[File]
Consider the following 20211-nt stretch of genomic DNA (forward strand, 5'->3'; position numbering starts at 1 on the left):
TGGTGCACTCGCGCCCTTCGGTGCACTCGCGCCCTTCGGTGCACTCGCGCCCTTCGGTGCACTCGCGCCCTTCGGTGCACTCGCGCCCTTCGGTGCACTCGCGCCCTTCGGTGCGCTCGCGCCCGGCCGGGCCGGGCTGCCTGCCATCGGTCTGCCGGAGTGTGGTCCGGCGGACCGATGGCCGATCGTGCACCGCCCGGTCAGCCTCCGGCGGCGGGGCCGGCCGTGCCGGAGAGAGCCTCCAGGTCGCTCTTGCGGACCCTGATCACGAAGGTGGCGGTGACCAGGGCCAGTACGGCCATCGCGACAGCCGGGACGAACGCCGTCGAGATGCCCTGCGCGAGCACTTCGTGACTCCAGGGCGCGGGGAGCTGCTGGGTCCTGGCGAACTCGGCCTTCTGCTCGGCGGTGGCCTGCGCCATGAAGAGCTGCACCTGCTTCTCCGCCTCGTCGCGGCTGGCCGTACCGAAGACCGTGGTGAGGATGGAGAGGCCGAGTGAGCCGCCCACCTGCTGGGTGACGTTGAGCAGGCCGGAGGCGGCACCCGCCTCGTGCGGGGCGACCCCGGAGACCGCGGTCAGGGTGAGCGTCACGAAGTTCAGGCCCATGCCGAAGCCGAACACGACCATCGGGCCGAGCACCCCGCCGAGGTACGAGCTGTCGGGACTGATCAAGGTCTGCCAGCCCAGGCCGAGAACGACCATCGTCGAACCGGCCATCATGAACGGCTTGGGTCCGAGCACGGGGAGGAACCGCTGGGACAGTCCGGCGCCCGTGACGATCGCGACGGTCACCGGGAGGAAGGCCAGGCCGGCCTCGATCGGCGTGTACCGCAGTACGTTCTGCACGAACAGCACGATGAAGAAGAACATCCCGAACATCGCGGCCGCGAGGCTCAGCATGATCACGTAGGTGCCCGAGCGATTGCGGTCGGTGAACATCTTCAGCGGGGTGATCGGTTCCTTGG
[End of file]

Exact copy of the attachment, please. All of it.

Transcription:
Consider the following 20211-nt stretch of genomic DNA (forward strand, 5'->3'; position numbering starts at 1 on the left):
TGGTGCACTCGCGCCCTTCGGTGCACTCGCGCCCTTCGGTGCACTCGCGCCCTTCGGTGCACTCGCGCCCTTCGGTGCACTCGCGCCCTTCGGTGCACTCGCGCCCTTCGGTGCGCTCGCGCCCGGCCGGGCCGGGCTGCCTGCCATCGGTCTGCCGGAGTGTGGTCCGGCGGACCGATGGCCGATCGTGCACCGCCCGGTCAGCCTCCGGCGGCGGGGCCGGCCGTGCCGGAGAGAGCCTCCAGGTCGCTCTTGCGGACCCTGATCACGAAGGTGGCGGTGACCAGGGCCAGTACGGCCATCGCGACAGCCGGGACGAACGCCGTCGAGATGCCCTGCGCGAGCACTTCGTGACTCCAGGGCGCGGGGAGCTGCTGGGTCCTGGCGAACTCGGCCTTCTGCTCGGCGGTGGCCTGCGCCATGAAGAGCTGCACCTGCTTCTCCGCCTCGTCGCGGCTGGCCGTACCGAAGACCGTGGTGAGGATGGAGAGGCCGAGTGAGCCGCCCACCTGCTGGGTGACGTTGAGCAGGCCGGAGGCGGCACCCGCCTCGTGCGGGGCGACCCCGGAGACCGCGGTCAGGGTGAGCGTCACGAAGTTCAGGCCCATGCCGAAGCCGAACACGACCATCGGGCCGAGCACCCCGCCGAGGTACGAGCTGTCGGGACTGATCAAGGTCTGCCAGCCCAGGCCGAGAACGACCATCGTCGAACCGGCCATCATGAACGGCTTGGGTCCGAGCACGGGGAGGAACCGCTGGGACAGTCCGGCGCCCGTGACGATCGCGACGGTCACCGGGAGGAAGGCCAGGCCGGCCTCGATCGGCGTGTACCGCAGTACGTTCTGCACGAACAGCACGATGAAGAAGAACATCCCGAACATCGCGGCCGCGAGGCTCAGCATGATCACGTAGGTGCCCGAGCGATTGCGGTCGGTGAACATCTTCAGCGGGGTGATCGGTTCCTTGG